Advocacy and Inquiry are two key communication behaviors with critical implications for interpersonal, group, and organizational effectiveness. Advocacy refers to stating one’s views; inquiry refers to asking questions.
This article discusses the features of both productive and unproductive advocacy and inquiry, how the quality and balance of these two behaviors impacts learning, and the relevance of these two behaviors for facilitating conversation, managing emotions, and providing feedback, all of which are critical skills for organization members,
When there is a high degree of advocacy and little inquiry, people are unable to learn about the nature of their differences. People may feel the manager is imposing a view on them without taking into account their perspective, which can lead to either escalating conflict or withdrawal. When there is a high degree of inquiry, but no one is willing to advocate a position, it is difficult for participants to know where the other stands and the lack of progress can lead people to feel frustrated and impatient.
As a participant in a conversation, being aware of the balance of advocacy and inquiry can help you determine how best to contribute at a given time. If you hear that people are advocating but not asking questions, inquire into their views before adding your own. If you hear people asking questions for information but not stating an opinion, advocating your view may help the group move forward.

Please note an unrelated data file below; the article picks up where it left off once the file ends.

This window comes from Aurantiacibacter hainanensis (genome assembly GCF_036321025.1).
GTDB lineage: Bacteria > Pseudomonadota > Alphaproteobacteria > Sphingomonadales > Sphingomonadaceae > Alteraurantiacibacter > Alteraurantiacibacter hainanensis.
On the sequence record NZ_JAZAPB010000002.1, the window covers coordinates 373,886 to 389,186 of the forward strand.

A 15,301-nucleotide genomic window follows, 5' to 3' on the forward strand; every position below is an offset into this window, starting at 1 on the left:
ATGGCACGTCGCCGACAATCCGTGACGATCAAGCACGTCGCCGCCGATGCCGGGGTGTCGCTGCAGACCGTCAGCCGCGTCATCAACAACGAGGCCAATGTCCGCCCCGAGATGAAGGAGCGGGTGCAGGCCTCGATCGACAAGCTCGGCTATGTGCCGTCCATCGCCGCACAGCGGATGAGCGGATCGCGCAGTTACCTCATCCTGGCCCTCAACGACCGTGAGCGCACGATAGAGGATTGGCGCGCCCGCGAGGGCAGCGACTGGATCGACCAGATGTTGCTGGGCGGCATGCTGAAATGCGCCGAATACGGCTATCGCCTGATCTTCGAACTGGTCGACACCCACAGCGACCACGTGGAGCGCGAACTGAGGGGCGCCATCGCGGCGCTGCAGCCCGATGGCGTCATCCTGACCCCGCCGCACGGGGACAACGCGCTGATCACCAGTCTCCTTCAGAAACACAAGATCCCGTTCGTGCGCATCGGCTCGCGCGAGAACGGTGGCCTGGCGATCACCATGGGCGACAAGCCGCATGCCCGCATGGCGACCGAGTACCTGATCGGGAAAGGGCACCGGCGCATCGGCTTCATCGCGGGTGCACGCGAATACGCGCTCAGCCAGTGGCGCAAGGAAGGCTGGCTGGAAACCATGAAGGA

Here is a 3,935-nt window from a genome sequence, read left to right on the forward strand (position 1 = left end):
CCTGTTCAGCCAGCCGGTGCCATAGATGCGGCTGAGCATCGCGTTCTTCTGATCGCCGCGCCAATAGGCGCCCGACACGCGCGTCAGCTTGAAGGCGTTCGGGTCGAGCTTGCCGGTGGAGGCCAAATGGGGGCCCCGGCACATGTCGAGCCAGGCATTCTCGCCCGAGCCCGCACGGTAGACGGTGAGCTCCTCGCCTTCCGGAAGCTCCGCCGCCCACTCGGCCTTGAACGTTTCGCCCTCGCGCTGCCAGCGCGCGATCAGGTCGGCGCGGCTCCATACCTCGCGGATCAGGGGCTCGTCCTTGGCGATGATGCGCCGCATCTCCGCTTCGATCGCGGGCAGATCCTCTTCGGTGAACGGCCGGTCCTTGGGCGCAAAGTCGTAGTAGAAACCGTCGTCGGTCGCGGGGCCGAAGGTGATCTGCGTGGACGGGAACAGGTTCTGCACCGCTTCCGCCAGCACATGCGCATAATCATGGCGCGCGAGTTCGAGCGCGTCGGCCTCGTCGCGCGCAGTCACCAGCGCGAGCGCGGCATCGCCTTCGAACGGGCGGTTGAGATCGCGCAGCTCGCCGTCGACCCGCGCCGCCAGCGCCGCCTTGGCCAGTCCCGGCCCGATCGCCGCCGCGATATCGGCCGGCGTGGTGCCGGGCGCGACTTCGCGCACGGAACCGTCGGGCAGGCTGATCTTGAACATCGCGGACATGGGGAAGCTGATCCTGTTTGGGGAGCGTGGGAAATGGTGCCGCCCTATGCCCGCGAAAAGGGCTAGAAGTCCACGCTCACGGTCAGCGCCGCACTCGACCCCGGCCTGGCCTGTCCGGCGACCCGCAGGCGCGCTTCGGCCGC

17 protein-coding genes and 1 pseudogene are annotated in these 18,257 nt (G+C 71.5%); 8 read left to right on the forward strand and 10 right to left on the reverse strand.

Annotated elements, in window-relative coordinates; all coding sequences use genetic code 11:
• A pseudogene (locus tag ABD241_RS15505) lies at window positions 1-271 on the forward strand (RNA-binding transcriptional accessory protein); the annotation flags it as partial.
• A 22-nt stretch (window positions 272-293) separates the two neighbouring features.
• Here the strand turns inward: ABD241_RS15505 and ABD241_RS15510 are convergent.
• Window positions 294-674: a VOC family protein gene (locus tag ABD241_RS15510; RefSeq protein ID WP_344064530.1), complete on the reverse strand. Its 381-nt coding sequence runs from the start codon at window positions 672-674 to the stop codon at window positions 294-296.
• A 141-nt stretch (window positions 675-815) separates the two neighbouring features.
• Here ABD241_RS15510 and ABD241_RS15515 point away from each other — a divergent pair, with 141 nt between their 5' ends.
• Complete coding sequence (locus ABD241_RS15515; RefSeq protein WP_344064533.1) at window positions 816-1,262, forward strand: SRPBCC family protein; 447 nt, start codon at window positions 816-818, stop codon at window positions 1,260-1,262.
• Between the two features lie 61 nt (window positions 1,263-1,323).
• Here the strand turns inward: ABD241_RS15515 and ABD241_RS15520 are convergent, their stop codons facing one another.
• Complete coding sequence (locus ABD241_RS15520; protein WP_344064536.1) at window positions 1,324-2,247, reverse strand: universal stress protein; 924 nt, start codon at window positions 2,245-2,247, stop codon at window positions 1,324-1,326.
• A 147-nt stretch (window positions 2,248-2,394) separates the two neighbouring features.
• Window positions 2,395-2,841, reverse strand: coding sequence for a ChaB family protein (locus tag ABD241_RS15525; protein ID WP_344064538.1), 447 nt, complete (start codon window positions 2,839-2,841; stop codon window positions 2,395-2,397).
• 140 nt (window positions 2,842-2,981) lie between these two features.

While the balance of advocacy and inquiry is important for a productive conversation, so is the quality. High-quality advocacy involves stating your view while being open to influence. Others can only influence your reasoning if you make your reasoning steps explicit. To advocate effectively, you need to provide the data you see as salient, and state how you go from the data to your conclusions. It is also useful to make your points one at a time. Asking others for their reactions after you have layered several points can leave them unsure where to start.
Even when the quality of advocacy is high, it needs to be balanced with an inquiry or people are likely to feel they are being pushed. However, not all inquiry is equal. Closed questions that evoke a yes or no answer are useful for establishing facts but do not elicit rich information. A rhetorical or leading question, designed to get the other person to comply, is a form of disguised advocacy and tends to elicit defensiveness. Other types of low-quality inquiry include forced-choice questions that limit the response to predetermined options and questions that imply that others are at fault.
High-quality inquiry, in contrast, includes questions that are open-ended, that test your understanding of others’ meanings, that probe how they arrive at their views, that solicit the views of everyone at the table, and that encourages the challenge of your own view. High-quality inquiry expands rather than limits the range of responses, and promotes action rather than eliciting excuses. It requires a willingness to reflect on how your own actions contributed a problem rather than focusing blame on others.